One to look forward to: The Versions of Us by Laura Barnett

By | April 18, 2015

What if you had said yes? The moments that change everything…

The Versions Of Us is a love story told three ways. A man is walking down a country lane. A woman, cycling towards him, swerves to avoid a dog. On that moment, their future hinges. There are three possible outcomes, three small decisions that could determine the rest of their life.

Eva and Jim are nineteen and students at Cambridge when their paths first cross in 1958. And then there is David, Eva’s then-lover, an ambitious actor who loves Eva deeply. The Versions of Us follows the three different courses their lives could take following this first meeting. Lives filled with love, betrayal, ambition but through it all is a deep connection that endures whatever fate might throw at them.

The Versions of Us explores the idea that there are moments when our lives might have turned out differently, the tiny factors or decisions that could determine our fate, and the precarious nature of the foundations upon which we build our lives. It is also a story about the nature of love and how it grows, changes and evolves as we travel through life.

The Versions Of Us by Laura Barnett is due for publication on 4th June by Weidenfeld & Nicolson in hardback and ebook formats: the publishers are calling it their biggest book of the year, the book the whole publishing industry wanted to buy. This week there was even the unprecedented news – before publication – that the television rights have been optioned by Trademark Films who are convinced it will make “a compelling television drama”. 

I very rarely read a book so far ahead of publication, and hardly ever review one. But I do like to publish my review straight away – while I’m still feeling everything I felt when I was reading the book – and I rather broke my own rules with this one when the publishers organised an online blogger event where the author was due to appear. So let’s not call this a review – let’s call it “one to look forward to” instead. Because having read the book, there’s no way I can’t talk about it.  In terms of structure, emotional impact, originality and sheer readability, I thought it was quite wonderful, and I can wholly understand why the publishers are so convinced that they’ve got something really special.

I can imagine there will be readers who will worry about this one – a love story told three ways, the three different courses their lives could take, a bit of a reading challenge maybe? I have to say I found it quite effortless – I’ve seen reviewers who’ve mentioned making notes to keep track, but I far preferred to throw myself in and trust the author. She has a wonderful touch – this whole book has the intricate texture of lace. Every divergence and convergence is meticulously planned, those life and (particularly) death events that can’t be escaped whichever path you take, the high and lows of every life. If the author planned this one out with post-it notes, it must have been an enormous wall. I’d love to ask her how she wrote it – story by story, or in that wonderfully organic way the reader approaches it. Hopefully I’ll get the chance nearer the release date.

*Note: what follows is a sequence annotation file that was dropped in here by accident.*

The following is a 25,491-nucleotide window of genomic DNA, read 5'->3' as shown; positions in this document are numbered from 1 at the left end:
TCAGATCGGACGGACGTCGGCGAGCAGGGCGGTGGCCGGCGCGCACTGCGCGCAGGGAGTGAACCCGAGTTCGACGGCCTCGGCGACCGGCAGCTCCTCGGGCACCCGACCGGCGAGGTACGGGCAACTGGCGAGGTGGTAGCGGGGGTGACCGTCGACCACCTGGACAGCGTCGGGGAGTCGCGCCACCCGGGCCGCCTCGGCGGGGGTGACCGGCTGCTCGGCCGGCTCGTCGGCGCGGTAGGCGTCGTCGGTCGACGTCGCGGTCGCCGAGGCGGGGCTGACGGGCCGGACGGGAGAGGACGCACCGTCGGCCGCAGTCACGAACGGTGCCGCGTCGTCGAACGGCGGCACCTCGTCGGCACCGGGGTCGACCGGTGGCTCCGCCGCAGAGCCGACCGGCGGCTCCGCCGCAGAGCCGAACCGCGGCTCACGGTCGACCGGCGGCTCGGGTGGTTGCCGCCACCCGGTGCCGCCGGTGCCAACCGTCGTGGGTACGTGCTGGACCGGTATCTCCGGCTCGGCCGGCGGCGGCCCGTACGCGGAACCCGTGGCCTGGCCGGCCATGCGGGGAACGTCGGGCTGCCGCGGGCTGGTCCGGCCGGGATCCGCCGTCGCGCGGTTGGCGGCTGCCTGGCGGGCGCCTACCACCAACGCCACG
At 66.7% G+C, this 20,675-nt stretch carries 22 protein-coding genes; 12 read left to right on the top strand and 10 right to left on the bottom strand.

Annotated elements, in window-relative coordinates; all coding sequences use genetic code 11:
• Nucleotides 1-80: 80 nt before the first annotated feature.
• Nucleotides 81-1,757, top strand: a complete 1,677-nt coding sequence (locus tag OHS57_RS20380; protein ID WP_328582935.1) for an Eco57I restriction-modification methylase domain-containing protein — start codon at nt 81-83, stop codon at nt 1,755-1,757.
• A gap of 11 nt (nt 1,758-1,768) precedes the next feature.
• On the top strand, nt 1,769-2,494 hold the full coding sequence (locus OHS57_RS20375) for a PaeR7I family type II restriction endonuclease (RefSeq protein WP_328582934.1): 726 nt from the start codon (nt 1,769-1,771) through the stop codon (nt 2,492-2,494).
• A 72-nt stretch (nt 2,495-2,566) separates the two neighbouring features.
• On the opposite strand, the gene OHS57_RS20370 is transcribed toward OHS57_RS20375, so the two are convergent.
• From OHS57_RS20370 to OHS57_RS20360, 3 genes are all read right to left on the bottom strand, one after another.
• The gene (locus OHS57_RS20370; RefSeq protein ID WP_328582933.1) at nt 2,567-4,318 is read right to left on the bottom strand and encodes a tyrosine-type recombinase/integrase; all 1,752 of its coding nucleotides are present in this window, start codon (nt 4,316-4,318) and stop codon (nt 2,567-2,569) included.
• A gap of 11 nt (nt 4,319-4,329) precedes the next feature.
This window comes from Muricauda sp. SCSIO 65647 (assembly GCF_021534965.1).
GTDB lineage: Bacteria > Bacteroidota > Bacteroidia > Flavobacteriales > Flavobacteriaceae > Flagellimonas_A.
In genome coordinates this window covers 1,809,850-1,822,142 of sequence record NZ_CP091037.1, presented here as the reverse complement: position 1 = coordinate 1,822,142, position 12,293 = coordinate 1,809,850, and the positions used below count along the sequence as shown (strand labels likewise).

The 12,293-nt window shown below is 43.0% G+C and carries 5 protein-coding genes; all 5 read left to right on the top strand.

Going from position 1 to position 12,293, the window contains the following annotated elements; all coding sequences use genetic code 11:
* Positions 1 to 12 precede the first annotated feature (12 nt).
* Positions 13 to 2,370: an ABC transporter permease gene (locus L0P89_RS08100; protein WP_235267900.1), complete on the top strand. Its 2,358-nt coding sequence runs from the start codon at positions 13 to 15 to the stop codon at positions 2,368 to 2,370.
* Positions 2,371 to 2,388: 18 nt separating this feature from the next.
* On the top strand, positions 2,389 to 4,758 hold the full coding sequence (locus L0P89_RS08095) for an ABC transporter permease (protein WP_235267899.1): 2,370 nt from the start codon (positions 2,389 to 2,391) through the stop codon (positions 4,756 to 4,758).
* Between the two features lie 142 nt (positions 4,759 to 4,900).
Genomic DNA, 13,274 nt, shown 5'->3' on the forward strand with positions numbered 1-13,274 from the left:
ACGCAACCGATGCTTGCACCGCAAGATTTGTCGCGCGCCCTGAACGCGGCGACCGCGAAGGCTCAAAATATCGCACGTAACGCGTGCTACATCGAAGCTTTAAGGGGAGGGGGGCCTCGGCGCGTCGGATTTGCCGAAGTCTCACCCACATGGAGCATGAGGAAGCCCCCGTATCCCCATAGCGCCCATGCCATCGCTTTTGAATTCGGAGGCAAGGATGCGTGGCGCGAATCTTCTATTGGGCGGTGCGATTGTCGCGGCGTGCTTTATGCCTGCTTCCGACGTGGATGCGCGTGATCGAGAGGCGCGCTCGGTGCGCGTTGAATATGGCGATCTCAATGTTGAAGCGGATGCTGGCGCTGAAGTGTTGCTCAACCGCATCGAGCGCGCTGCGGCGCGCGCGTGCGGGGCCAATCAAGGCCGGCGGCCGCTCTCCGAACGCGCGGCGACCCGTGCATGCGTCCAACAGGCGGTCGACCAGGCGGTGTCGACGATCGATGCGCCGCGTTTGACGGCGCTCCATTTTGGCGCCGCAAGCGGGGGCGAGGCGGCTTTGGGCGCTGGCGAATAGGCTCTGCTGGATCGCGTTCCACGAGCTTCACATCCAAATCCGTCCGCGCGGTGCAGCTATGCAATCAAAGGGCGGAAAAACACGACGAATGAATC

The whole book might not have been as mesmerising had Eva and Jim been less fascinating characters. I wasn’t a fan of David Nicholls’ One Day – comparisons are inevitably being made – but this is an infinitely broader canvas, a far longer timescale, more opportunity to flavour it with period detail, and quite crucially better developed characters giving the book a far greater emotional depth. 

I loved this book – you can tell, can’t you? But I know you’ll forget… so I promise to remind you nearer the publication date. You’re not going to want to miss this one…

My thanks to Rebecca Gray at Orion Books (W&N) for my advance reading copy.

Laura Barnett is a writer, journalist and theatre critic. She has been on staff at the Guardian and the Daily Telegraph, and is now a freelance arts journalist and features writer, working for the Guardian, the Observer and Time Out, as well as several other national newspapers and magazines. 

Laura was born in 1982 in south London, where she now lives with her husband. She studied Spanish and Italian at Cambridge University, and newspaper journalism at City University, London. Her first non-fiction book, Advice from the Players – a compendium of advice for actors – is published by Nick Hern Books. Laura has previously published short stories, for which she has won several awards. The Versions of Us is her first novel.

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